#53: Still Life with Onions

#53: Still Life with Onions (Oil on Canvas Panel, 34 x 23 cm)
#53: Still Life with Onions (Oil on Canvas Panel, 34 x 23 cm)

This is the completed version of my earlier painting #53. This is one of the few paintings that I finished without feeling the start was better than the finished painting.

In the light areas on the onions, I tried to limit myself to only 10 brush strokes, each one hand picked and placed without any editing after it went down. This meant I had to really focus on mixing the right colour first time.

The background was also somewhat of a breakthrough to me – normally I put down a really boring one tone background – the colour of which I sort of pick randomly. With this painting I used the colours I already had on my palette and just tried to compliment the focal point. It is not perfect, I know, but I am happy with it for now.

About backgrounds, Robert Henri said:

A weak background is a deadly thing…  Many a background has been spoiled simply because the artist has tried to cover it with an insufficient amount of paint; because it was a trouble to paint it all over, because his brush strokes were too much in evidence, because he thought too little of it and did not realize the function it had to perform.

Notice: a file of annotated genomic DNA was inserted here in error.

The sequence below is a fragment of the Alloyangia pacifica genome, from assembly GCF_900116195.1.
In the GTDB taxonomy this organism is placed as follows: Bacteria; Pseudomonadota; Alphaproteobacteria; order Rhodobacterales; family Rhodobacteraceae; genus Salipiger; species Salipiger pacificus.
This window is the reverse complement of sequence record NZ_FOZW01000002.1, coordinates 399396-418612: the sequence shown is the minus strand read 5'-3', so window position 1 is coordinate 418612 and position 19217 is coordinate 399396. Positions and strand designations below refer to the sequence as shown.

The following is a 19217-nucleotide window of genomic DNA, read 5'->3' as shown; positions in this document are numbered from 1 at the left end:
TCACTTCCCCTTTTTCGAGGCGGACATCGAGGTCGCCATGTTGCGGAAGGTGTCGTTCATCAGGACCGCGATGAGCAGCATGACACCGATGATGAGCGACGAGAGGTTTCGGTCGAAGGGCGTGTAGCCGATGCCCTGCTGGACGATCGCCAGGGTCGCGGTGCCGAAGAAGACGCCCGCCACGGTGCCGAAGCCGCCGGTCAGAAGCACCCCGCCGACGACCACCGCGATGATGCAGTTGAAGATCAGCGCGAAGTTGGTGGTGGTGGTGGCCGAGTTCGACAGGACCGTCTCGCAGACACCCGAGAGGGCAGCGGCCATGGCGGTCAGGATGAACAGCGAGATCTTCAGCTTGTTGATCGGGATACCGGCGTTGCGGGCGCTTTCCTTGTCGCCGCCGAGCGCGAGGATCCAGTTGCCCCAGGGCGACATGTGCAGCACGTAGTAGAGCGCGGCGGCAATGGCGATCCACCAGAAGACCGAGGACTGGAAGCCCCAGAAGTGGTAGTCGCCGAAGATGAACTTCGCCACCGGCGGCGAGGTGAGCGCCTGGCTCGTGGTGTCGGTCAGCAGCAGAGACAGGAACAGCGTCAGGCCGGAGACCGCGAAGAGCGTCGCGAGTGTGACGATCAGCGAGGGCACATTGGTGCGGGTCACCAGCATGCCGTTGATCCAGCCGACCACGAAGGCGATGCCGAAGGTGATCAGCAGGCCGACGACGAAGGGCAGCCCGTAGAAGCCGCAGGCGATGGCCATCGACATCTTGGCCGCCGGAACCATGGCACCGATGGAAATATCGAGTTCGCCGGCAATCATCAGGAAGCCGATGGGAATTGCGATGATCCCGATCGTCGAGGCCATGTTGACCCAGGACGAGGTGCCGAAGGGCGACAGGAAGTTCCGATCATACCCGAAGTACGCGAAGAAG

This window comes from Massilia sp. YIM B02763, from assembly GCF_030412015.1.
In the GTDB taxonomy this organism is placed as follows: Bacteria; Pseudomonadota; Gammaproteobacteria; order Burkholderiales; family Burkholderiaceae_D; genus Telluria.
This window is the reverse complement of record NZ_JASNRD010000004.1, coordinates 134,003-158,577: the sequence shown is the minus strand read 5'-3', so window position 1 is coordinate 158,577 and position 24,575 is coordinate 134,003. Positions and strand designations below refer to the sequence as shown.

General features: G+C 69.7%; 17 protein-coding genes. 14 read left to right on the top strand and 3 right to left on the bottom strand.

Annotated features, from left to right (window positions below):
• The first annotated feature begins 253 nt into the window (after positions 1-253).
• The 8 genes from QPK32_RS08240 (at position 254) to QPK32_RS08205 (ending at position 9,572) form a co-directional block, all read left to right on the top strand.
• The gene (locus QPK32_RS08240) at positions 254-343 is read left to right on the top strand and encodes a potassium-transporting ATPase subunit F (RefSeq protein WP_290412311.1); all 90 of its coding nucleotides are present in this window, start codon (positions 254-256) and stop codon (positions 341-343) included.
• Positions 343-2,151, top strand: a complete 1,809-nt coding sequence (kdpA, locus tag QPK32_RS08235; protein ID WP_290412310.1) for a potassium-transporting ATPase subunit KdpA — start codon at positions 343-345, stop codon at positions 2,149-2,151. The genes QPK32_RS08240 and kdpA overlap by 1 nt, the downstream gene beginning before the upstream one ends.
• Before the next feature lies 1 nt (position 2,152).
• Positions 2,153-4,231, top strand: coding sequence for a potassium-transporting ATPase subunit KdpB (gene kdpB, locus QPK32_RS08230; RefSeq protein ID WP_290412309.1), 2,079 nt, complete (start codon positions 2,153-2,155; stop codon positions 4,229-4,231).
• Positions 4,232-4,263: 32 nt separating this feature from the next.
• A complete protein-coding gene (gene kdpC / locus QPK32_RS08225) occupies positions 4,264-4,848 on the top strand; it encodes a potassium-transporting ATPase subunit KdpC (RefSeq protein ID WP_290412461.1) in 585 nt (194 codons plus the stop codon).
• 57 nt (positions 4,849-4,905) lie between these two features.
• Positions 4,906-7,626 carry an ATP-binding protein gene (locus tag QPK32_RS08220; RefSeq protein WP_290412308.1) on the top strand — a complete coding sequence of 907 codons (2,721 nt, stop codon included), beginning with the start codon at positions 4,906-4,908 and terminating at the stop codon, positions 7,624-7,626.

The commonest fault is that he determines its color, its value, and its content by looking at it and does not realize its marvelous power of change, and that it is wholly a matter of relation.

Henri, Robert. The Art Spirit (pp. 41-42). Basic Books. Kindle Edition.

I was thinking of a poem about backgrounds – the background of the days of our life perhaps, the background of decisions we make, fears we have. I could not come up with any poem, but I was reminded of meditation teachings that point to the background awareness – always present – which form the unnoticed background holding and giving life to each act, each thought, each deed.

Hongzhi said:

The practice of true reality is simply to sit serenely in silent introspection. When you have fathomed this you cannot be turned around by external causes and conditions. This empty, wide open mind is subtly and correctly illuminating. Spacious and content, without confusion from inner thoughts of grasping, effectively overcome habitual behavior and realize the self that is not possessed by emotions.

Leighton, Taigen Dan; Wu, Yi. Cultivating the Empty Field: The Silent Illumination of Zen Master Hongzhi.

Normally we do not notice this background of awareness, our minds are simply too busy dealing with past and future. In one of his four quartets (Dry Salvages), TS Eliot wrote:
…Man’s curiosity searches past and future
And clings to that dimension. But to apprehend
The point of intersection of the timeless
With time, is an occupation for the saint –
No occupation either, but something given
And taken, in a lifetime’s death in love,
Ardour and selflessness and self-surrender.


I hope you have a great weekend. A sincere thanks to all who have commented on my recent posts, and for those who encourage me with likes and who follow my blog.